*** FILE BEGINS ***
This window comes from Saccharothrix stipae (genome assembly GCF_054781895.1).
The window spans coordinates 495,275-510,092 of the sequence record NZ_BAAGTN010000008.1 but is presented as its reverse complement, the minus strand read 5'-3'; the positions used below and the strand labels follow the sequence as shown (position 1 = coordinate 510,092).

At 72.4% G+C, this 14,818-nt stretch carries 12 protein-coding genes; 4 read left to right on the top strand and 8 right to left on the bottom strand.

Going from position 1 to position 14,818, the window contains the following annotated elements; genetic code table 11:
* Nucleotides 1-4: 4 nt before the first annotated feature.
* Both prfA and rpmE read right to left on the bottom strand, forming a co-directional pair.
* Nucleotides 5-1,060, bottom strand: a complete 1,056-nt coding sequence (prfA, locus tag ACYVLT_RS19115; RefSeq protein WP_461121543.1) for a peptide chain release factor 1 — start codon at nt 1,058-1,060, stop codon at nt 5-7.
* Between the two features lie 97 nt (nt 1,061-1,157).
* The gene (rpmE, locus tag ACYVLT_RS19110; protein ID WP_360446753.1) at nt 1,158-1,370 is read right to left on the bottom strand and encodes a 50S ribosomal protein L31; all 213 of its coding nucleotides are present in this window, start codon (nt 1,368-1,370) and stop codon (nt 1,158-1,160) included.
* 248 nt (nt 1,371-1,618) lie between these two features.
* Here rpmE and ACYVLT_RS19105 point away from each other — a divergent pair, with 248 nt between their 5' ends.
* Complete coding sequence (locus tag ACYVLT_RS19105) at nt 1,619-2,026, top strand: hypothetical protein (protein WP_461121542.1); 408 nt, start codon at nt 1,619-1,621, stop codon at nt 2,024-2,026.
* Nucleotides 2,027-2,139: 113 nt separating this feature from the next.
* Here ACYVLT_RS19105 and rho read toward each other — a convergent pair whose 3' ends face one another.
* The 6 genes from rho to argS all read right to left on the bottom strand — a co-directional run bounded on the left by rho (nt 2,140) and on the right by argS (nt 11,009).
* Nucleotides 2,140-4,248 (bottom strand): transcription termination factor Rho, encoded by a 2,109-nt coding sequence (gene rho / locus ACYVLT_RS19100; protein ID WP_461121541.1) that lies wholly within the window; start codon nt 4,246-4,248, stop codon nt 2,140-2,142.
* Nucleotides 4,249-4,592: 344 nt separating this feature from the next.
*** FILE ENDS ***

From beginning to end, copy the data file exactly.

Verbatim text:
This window comes from Saccharothrix stipae (genome assembly GCF_054781895.1).
The window spans coordinates 495,275-510,092 of the sequence record NZ_BAAGTN010000008.1 but is presented as its reverse complement, the minus strand read 5'-3'; the positions used below and the strand labels follow the sequence as shown (position 1 = coordinate 510,092).

At 72.4% G+C, this 14,818-nt stretch carries 12 protein-coding genes; 4 read left to right on the top strand and 8 right to left on the bottom strand.

Going from position 1 to position 14,818, the window contains the following annotated elements; genetic code table 11:
* Nucleotides 1-4: 4 nt before the first annotated feature.
* Both prfA and rpmE read right to left on the bottom strand, forming a co-directional pair.
* Nucleotides 5-1,060, bottom strand: a complete 1,056-nt coding sequence (prfA, locus tag ACYVLT_RS19115; RefSeq protein WP_461121543.1) for a peptide chain release factor 1 — start codon at nt 1,058-1,060, stop codon at nt 5-7.
* Between the two features lie 97 nt (nt 1,061-1,157).
* The gene (rpmE, locus tag ACYVLT_RS19110; protein ID WP_360446753.1) at nt 1,158-1,370 is read right to left on the bottom strand and encodes a 50S ribosomal protein L31; all 213 of its coding nucleotides are present in this window, start codon (nt 1,368-1,370) and stop codon (nt 1,158-1,160) included.
* 248 nt (nt 1,371-1,618) lie between these two features.
* Here rpmE and ACYVLT_RS19105 point away from each other — a divergent pair, with 248 nt between their 5' ends.
* Complete coding sequence (locus tag ACYVLT_RS19105) at nt 1,619-2,026, top strand: hypothetical protein (protein WP_461121542.1); 408 nt, start codon at nt 1,619-1,621, stop codon at nt 2,024-2,026.
* Nucleotides 2,027-2,139: 113 nt separating this feature from the next.
* Here ACYVLT_RS19105 and rho read toward each other — a convergent pair whose 3' ends face one another.
* The 6 genes from rho to argS all read right to left on the bottom strand — a co-directional run bounded on the left by rho (nt 2,140) and on the right by argS (nt 11,009).
* Nucleotides 2,140-4,248 (bottom strand): transcription termination factor Rho, encoded by a 2,109-nt coding sequence (gene rho / locus ACYVLT_RS19100; protein ID WP_461121541.1) that lies wholly within the window; start codon nt 4,246-4,248, stop codon nt 2,140-2,142.
* Nucleotides 4,249-4,592: 344 nt separating this feature from the next.